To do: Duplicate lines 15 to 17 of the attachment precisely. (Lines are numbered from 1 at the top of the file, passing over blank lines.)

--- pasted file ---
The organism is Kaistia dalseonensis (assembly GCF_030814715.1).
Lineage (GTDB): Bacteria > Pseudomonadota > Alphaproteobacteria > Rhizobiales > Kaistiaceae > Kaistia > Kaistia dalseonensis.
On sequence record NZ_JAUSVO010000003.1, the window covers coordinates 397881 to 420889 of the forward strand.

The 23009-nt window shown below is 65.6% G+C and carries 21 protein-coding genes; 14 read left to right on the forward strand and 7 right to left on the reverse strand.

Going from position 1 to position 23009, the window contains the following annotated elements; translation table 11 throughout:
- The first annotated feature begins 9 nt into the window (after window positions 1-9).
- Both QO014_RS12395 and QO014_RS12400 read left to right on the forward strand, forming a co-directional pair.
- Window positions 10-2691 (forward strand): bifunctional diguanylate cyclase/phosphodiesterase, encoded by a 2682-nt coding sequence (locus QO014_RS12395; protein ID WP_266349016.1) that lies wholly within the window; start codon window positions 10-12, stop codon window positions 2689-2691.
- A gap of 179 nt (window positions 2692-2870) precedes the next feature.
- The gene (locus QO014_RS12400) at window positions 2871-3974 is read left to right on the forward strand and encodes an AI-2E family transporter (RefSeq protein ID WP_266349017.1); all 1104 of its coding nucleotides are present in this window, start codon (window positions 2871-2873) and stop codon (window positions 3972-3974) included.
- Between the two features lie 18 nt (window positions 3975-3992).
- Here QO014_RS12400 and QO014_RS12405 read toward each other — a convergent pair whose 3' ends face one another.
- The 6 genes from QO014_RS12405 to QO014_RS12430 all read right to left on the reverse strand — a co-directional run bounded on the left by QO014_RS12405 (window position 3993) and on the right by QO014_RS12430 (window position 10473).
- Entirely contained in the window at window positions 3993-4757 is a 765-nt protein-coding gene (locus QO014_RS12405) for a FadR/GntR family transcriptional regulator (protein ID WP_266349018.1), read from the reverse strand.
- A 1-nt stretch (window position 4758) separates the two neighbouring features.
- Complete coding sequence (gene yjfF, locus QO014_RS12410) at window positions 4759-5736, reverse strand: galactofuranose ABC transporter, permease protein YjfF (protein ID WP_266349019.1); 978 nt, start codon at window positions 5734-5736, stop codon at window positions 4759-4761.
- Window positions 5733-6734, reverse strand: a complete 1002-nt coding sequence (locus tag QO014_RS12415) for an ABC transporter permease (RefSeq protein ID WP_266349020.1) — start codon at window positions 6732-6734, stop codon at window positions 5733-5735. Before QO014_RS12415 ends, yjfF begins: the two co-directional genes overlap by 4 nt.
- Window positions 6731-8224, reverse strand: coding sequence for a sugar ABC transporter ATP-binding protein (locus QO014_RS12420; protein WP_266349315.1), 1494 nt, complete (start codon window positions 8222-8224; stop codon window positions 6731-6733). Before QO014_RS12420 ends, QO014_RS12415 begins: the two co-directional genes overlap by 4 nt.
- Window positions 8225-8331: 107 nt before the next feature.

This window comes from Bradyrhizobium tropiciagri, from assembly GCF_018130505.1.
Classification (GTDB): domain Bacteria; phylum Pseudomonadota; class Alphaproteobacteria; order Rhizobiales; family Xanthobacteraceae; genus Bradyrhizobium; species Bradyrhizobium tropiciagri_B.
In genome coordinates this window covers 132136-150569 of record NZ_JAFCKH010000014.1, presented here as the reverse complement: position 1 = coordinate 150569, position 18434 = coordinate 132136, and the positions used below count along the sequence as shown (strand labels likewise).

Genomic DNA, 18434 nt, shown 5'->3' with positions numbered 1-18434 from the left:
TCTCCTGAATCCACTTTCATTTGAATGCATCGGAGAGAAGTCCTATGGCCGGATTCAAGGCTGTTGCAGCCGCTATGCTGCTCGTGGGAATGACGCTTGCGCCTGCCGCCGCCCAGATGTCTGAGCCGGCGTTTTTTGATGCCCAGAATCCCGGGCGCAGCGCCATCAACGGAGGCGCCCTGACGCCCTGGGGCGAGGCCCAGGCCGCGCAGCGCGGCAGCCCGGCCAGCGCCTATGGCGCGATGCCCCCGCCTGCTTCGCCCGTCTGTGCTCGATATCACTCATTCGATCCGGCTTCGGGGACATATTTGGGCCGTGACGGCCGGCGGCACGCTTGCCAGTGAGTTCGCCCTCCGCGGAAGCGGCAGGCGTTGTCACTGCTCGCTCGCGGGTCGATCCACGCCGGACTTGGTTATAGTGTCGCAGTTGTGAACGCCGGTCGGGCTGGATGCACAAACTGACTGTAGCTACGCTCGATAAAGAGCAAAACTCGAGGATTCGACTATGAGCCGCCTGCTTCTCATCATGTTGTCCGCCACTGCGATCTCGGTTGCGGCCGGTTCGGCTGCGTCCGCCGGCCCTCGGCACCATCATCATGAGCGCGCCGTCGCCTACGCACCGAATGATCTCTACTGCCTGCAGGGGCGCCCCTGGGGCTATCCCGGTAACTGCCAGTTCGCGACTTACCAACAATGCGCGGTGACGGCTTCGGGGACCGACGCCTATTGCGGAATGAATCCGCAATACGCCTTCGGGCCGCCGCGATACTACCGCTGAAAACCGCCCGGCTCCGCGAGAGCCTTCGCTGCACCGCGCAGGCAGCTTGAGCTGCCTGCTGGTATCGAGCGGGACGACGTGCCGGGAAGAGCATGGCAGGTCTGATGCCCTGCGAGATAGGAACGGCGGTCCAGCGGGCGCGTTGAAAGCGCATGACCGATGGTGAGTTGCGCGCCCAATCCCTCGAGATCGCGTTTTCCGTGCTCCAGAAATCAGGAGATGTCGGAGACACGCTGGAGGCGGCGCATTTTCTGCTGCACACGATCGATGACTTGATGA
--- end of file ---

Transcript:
- A 1-nt stretch (window position 4758) separates the two neighbouring features.
- Complete coding sequence (gene yjfF, locus QO014_RS12410) at window positions 4759-5736, reverse strand: galactofuranose ABC transporter, permease protein YjfF (protein ID WP_266349019.1); 978 nt, start codon at window positions 5734-5736, stop codon at window positions 4759-4761.
- Window positions 5733-6734, reverse strand: a complete 1002-nt coding sequence (locus tag QO014_RS12415) for an ABC transporter permease (RefSeq protein ID WP_266349020.1) — start codon at window positions 6732-6734, stop codon at window positions 5733-5735. Before QO014_RS12415 ends, yjfF begins: the two co-directional genes overlap by 4 nt.